As Ben Hall prepares to leave City Hall, questions are again being raised about his involvement in the doling out of city business. But Hall says the law allows him to do pretty much as he pleases.

In exchange for the financial equivalent of a celestial body, Muhammad offered to collect 22 percent of West Capital's monthly assignment. He also said he was willing to pay West Capital 40 percent of whatever 450-day plus tickets he managed to collect -- tickets that would normally be returned to the city because they are considered nearly impossible to catch up with.

Muhammad also made the rather curious offer to provide West Capital with "ongoing consultation as it relates to city, county and state political developments." When asked to explain that offer, Muhammad at first said he was going to do "some marketing." When pressed further, the minister was unusually frank.

"Look, if they were all purely business developments, you and I wouldn't be on the phone. If there wasn't an element of politics, meaning what's coming up, what's available, who knows who and who knows what and how can we get in the business... Okay? Who can we introduce to whom, that kind of thing, you know."

And in those terms, Muhammad indeed has some contacts: the articles of incorporation for his company were drawn up by lawyer John Davis, a principal in Bayou City Enterprises -- which, according to the controller's ongoing review, was guaranteed a chunk of the city's other ticket-collection contract by Hall.

West Capital officials were exposed to more political clout when they agreed to meet with Muhammad and Wilson three days after receiving Delinquent Recovery's joint-venture proposal. Wilson confirmed that he took part in the discussions as Muhammad's attorney, but he declined to discuss details of the meeting.

Though no agreement was reached that evening on Muhammad's proposal, West Capital officials appear to have left the meeting with the understanding that their contract was in jeopardy if they didn't make some kind of deal with Muhammad. On November 28, West Capital sent the minister a counterproposal, making reference to the city's "interest in implementation of a grassroots collection effort." West Capital proposed that Muhammad set up shop with Burney & Foreman, a law firm that is one of West Capital's minority subcontractors, which would then "employ additional collectors under Robert Muhammad and DRI."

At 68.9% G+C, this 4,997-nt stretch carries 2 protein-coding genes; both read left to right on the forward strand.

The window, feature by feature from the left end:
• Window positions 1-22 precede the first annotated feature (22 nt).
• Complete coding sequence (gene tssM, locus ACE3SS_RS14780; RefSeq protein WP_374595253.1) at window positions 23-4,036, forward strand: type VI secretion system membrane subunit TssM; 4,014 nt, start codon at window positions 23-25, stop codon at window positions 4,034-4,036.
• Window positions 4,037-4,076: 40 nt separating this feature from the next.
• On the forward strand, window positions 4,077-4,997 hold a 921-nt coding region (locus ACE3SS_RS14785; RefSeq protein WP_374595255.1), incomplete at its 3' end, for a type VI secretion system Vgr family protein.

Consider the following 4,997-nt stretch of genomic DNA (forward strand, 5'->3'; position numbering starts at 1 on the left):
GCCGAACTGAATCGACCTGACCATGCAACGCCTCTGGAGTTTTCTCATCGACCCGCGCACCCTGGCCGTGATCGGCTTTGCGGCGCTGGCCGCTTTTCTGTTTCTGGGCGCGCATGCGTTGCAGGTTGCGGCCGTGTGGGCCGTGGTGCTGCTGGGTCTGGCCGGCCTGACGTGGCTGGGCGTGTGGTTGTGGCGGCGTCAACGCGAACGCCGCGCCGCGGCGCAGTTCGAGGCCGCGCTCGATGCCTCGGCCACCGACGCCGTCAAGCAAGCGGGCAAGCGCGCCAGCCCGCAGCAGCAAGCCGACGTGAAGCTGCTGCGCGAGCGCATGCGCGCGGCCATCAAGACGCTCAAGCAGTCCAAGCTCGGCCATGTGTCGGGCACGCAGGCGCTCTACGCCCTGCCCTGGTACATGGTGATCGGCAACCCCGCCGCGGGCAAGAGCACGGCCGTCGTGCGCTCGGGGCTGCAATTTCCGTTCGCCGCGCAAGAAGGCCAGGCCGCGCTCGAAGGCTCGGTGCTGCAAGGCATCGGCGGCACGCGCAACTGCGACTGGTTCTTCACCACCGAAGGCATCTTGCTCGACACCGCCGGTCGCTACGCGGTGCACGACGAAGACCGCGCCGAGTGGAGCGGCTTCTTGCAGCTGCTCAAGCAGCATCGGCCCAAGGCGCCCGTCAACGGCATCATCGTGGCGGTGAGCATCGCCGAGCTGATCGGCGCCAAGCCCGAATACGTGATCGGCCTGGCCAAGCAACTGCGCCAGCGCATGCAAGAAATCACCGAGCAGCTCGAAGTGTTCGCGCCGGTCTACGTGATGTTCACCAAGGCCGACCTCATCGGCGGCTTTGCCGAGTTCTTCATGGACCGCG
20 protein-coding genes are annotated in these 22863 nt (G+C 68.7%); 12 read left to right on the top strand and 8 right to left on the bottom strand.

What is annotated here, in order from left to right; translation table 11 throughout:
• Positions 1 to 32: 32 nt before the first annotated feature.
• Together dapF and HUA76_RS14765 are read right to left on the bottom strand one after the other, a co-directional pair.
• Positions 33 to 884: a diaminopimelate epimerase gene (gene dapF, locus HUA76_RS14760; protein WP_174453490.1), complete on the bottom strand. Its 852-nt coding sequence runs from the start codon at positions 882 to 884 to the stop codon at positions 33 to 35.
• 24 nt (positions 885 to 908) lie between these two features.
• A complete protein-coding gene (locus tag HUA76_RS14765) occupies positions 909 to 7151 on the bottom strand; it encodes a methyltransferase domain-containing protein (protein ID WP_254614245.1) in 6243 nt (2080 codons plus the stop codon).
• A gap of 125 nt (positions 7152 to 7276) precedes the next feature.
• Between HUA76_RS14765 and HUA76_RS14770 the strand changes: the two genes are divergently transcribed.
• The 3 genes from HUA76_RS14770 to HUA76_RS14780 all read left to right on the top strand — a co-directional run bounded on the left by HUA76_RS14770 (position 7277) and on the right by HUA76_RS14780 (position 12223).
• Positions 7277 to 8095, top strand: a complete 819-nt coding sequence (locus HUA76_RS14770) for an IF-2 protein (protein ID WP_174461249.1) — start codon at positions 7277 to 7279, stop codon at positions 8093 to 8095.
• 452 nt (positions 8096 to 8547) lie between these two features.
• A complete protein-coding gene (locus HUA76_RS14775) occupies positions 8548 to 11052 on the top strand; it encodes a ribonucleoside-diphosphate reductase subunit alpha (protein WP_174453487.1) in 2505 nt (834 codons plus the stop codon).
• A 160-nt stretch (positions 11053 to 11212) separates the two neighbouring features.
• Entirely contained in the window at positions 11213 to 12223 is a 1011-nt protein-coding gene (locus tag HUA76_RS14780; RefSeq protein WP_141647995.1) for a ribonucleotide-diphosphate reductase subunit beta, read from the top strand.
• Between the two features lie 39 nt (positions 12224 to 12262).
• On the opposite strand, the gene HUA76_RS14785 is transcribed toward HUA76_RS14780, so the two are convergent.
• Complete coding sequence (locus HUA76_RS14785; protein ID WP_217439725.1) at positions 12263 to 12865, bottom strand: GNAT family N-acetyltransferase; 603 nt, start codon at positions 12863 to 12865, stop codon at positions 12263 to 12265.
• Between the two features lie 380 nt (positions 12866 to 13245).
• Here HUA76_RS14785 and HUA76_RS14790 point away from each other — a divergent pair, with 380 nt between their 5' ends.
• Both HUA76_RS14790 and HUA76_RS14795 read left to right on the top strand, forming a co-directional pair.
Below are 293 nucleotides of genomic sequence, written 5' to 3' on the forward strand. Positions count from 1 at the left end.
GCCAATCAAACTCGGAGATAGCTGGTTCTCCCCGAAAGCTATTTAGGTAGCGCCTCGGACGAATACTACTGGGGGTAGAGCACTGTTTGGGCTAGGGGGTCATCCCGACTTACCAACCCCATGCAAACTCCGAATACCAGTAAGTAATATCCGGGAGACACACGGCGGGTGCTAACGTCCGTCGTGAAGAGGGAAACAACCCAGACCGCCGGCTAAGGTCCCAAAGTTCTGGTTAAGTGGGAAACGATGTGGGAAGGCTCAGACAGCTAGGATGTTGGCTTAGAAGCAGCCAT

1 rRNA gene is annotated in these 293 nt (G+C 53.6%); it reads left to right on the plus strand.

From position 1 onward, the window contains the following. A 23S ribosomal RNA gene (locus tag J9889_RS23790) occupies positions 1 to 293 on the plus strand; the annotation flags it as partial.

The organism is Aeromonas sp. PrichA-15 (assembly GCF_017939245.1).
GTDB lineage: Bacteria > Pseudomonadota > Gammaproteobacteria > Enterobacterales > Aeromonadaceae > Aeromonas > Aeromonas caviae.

West Capital proposed that, as a subcontractor, Muhammad would receive 30 percent of the company's 40 percent fee for every ticket collected from violators with confirmed addresses and 35 percent of those tickets with unconfirmed addresses. Once Muhammad approved the contract, he was to schedule a conference with West Capital president Joplin.

That meeting never took place. On December 8, Joplin sent Muhammad another letter breaking off negotiations. "It is unfortunate that our counterproposal did not meet your needs at this time," he wrote. Muhammad insists that he never had the chance to respond to West Capital's offer. "To me, everything is still on the table," he says.

But apparently Muhammad was not happy with the offer to be a subcontractor to a subcontractor. He says that when he sent his unsolicited proposal to the mayor's office, he was looking "to get up and do something for myself."

"The philosophy that I operate under, my religious philosophy, is that we don't consider ourselves no minority to anybody," he says. "We want an equal opportunity with everyone. So I did not go in there proposing to be a minority or a joint venture with anyone."

Despite West Capital's final letter to Muhammad conveying the company's "unending appreciation" to Hall and Wilson for "negotiating" Muhammad's proposal, Hall says he didn't "directly negotiate" with anyone.

"Apparently, when they got together, that didn't work out," he says. "There were references [by West Capital] to Louis Farrakhan and the Muslim faith and Robert Muhammad came back and said, 'City, I'm going to be concerned about you all if you are discriminating against my religion.'"

"So West Capital was in a situation where they're still not performing as represented, and I was informed to give notice that we were going to cancel the contract."

That has yet to happen, though Hall acknowledged two weeks ago that he had already drafted a termination letter to West Capital. Sources say it was never sent because on November 30 -- two days before Hall's resignation and while West Capital and Muhammad were still trying to come to terms -- Larry Miller took a phone call in his municipal courts office.

"Joplin called Miller," one source says, "and basically gave him the ultimatum, 'Look, we don't do business the way you want us to do business. If you don't let this contract run out in June, when it's supposed to, I'm afraid I'm going to have to go down to the courthouse steps and hold a press conference.'"

That source says Miller told Joplin he would have to contact Lanier's office and get back to him.

Both Hall and Miller confirm that West Capital is now in no imminent danger of having its contract canceled. Miller says he has "reassigned some cases" back to the company for collection, with the promise from West Capital that it would increase revenue to the city. Lanier did not respond to requests from the Press for an interview.

The collection contract will no doubt be canceled in June, when a new "request for proposal" will be issued by the city, Hall and Miller said.

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